Toronto Masters 2021: Nadal goes for records in Canada, but new No3 Tsitsipas threatens
Canadian hopefuls Shapovalov and Auger-Aliassime look for home support
Olympic years always bring tough decisions for players heading to North America for the double-header Masters in Canada and Cincinnati.
Of course there are big prizes at stake, but the demands on the body of back-to-back Masters is huge, and the top players must also keep in their sights the still bigger prize of the US Open just a week after Cincinnati’s climax.
Add into the equation another disrupted calendar that has continued to feel the effects of Covid restrictions, quarantines and re-scheduled tournaments—note Roland Garros taking a week out of the grass swing in order to avoid some Parisian restrictions—and tennis players are still having to make difficult choices.
The biggest since Wimbledon was whether to make the tough journey to Japan for the Olympics, and endure not just tight travel restrictions and extreme playing conditions, but also empty stadia. Many opted out, for practical or health reasons, but for Alexander Zverev, there was no doubting the gold reward was worth the effort.
But while Tokyo 2020 has been filling the sports media, there were many tennis stories quietly stacking up through July and August.
The summer clay swing in scenic and relatively safe European venues brought notable wins for 22-year-old Casper Ruud—three times—in Bastad, Gstaad and Kitzbuhel, and a career-high No12. Though how that work-load and change of surface will affect his Toronto campaign is yet to be seen.
Briton Cameron Norrie, after three finals this season, finally lifted his first trophy in Los Cabos—also sealing a career-high of 28. He finds himself in a big-hitting segment of the draw, though, first facing Karen Khachanov, then Aslan Karatsev, with Stefanos Tsitsipas lined up for the third round.
Rafael Nadal, nursing a foot injury since the French Open, returned to play the Washington 500 last week, but found the going tough, and lost in the third round. He nevertheless told the media in Toronto that the pain in his foot was improving all the time.
He has won the Canadian Masters five times, including back-to-back titles in 2018 and 2019, and is the second seed this week despite being overtaken by Stefanos Tsitsipas at No3 in the ranks. The Spaniard faces a tricky opener against the ever-improving Lloyd Harris, who happened to beat Nadal last week in Washington. But if he wins a record-equalling sixth Canadian title, he will also edge ahead of Djokovic in Masters titles.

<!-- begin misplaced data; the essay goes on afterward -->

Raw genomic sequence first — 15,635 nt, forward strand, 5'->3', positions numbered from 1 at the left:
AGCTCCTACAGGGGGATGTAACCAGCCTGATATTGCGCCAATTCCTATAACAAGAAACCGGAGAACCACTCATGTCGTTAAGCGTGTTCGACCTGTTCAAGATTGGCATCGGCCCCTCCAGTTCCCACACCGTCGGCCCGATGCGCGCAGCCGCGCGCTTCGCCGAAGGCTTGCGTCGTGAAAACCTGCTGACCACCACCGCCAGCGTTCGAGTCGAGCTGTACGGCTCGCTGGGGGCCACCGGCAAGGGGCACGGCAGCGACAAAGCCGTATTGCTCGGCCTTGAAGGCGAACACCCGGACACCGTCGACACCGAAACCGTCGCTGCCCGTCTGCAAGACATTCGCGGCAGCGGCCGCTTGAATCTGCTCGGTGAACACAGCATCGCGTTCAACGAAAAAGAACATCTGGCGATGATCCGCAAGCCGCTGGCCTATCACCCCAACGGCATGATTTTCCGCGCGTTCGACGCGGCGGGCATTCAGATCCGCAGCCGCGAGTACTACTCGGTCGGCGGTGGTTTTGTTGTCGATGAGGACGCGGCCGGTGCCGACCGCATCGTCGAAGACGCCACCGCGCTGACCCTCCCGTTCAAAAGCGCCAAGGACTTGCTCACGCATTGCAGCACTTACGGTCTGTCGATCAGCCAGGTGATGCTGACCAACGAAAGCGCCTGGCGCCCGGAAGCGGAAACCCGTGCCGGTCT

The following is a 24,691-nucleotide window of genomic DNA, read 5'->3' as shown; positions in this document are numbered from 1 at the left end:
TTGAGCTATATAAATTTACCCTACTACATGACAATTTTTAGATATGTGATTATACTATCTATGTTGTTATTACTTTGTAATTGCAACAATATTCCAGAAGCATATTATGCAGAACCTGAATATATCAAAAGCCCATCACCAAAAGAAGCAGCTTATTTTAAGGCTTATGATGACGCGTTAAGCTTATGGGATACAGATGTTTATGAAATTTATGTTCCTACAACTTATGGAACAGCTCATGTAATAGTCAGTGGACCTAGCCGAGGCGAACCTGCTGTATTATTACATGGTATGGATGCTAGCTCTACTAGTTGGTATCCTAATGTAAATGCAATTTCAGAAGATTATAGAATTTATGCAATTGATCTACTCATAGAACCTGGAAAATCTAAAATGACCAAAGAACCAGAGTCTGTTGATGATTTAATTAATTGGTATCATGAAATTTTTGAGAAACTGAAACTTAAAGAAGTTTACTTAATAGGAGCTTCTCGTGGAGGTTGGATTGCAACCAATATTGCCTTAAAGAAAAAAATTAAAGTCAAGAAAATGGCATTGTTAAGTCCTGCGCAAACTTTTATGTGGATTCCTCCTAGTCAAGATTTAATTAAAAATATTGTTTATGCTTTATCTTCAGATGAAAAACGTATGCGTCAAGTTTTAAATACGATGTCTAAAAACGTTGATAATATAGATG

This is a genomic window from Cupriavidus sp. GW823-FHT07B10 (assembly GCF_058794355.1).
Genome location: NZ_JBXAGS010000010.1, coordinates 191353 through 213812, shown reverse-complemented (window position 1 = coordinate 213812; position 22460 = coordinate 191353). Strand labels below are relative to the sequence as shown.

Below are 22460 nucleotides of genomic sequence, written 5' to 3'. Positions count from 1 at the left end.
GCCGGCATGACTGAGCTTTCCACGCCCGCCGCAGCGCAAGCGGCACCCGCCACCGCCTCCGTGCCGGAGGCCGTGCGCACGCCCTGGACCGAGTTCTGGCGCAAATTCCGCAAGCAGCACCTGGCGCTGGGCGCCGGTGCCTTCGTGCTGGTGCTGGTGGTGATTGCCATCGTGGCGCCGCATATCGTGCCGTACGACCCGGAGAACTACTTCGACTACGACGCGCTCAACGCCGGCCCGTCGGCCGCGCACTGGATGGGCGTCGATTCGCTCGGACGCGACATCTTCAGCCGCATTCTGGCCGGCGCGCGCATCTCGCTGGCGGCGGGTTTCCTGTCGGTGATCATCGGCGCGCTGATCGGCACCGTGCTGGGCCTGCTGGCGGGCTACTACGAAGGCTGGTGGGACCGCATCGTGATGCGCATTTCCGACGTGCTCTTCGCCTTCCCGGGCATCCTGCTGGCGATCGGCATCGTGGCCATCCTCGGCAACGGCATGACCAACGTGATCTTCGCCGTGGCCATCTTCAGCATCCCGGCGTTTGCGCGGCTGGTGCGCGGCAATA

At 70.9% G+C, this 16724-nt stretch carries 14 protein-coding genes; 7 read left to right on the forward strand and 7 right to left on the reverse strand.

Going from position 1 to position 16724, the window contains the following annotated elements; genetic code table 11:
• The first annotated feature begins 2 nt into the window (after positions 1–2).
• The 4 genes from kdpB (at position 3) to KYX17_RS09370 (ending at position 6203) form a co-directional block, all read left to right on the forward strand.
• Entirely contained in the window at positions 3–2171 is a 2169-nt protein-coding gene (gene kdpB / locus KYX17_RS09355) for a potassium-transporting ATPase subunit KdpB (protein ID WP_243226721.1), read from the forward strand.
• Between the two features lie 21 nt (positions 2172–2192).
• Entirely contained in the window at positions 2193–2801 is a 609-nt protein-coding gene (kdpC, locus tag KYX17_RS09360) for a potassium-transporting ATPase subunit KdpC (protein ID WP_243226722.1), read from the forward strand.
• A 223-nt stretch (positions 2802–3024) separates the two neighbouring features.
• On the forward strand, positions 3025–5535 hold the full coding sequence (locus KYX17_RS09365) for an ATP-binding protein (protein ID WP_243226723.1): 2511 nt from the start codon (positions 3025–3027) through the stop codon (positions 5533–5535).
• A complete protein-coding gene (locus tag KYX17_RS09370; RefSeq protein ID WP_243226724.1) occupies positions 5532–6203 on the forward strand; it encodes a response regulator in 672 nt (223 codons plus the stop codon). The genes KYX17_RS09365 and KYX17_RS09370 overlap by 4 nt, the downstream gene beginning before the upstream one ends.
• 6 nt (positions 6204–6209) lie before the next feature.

Tsitsipas also has reason to be optimistic in Toronto. He made his first Masters final there in 2018, a day before turning 20, and made him the youngest player to beat four top 10 opponents at a single tournament since the ATP was established in 1990. This year, he arrives with a first Masters title to his name, from Monte-Carlo, plus a final run at Roland Garros. However, like Nadal, he faces a tough opener against either Cagliari champion Lorenzo Sonego or Halle champion Ugo Humbert, ranked 25 and 26 respectively so missing a seeding literally by one place. And Humbert it was who halted Tsitsipas just a fortnight ago in Tokyo.
The top seed is Daniil Medvedev after world No1 Novak Djokovic withdrew following his Tokyo exertions. Medvedev will certainly be a dangerous contender—he has won 10 of his 11 titles on hard courts, and reached the final of this tournament in Montreal in 2019.
However, there will be strong competition from three fellow Russians: Tokyo’s singles silver medallist Khachanov, mixed doubles gold medallist Andrey Rublev, and mixed doubles silver medallist Karatsev.
However, perhaps the biggest threat to Medvedev in the early rounds will be the newest champion, Jannik Sinner, still only 19 years old and the youngest ATP500 champion after winning in Washington yesterday.
And bearing in mind that Sinner won the Great Ocean Road Open at the start of the year and reached the final of the prestigious Miami Masters in the spring, his potency on hot hard courts is clear. He could meet Medvedev in the third round in Toronto, in perhaps the hottest quarter. The other seeds here are Alex de Minaur and Huburt Hurkacz, who won the Miami Masters and reached the semis at Wimbledon—though the Pole could play Kei Nishikori in his first match.
Canada has the good fortune of two young stars with realistic ambitions of strong runs in Toronto. No5 seed Denis Shapovalov made arguably his biggest breakthrough to reach the semis in Montreal in 2017, age 18, and beating Nadal in the process. He has gone on to reach four more Masters semis, advancing to the Paris final, and also reached his first Major semi at Wimbledon this year.
His younger compatriot and friend, 20-year-old Felix Auger-Aliassime, is seeded 15, made the quarters at Wimbledon, and this year he added two finals to the six he had already reached. He is in a tough quarter in Toronto topped by Tsitsipas and Ruud, with additional dangers such as Norrie, Khachanov, Marin Cilic and Dusan Lajovic in the unseeded mix.
The veteran among the Canadians is wild card Vasek Pospisil, following the withdrawal of Milos Raonic as he continues to regain fitness after a calf injury earlier this season.
As well as Raonic, the draw has lost Roger Federer, who has invariably celebrated his birthday when playing the tournament. But as he turns 40, his struggles to get back to top form from his double knee surgery last year continue with a post-Wimbledon set-back. He has already pulled out of Cincinnati, too.
The absence of Djokovic, Zverev, Matteo Berrettini and Pablo Carreno Busta also affirm how difficult and tight the schedule is for the run-in towards New York, and with Dominic Thiem still carrying a wrist injury, there remain just six of the top dozen in the draw.
 Medvedev vs  Hubert Hurkacz
 Andrey Rublev vs  Denis Shapovalov
 Casper Ruud vs  Stefanos Tsitsipas
 Diego Schwartzman v  Rafael Nadal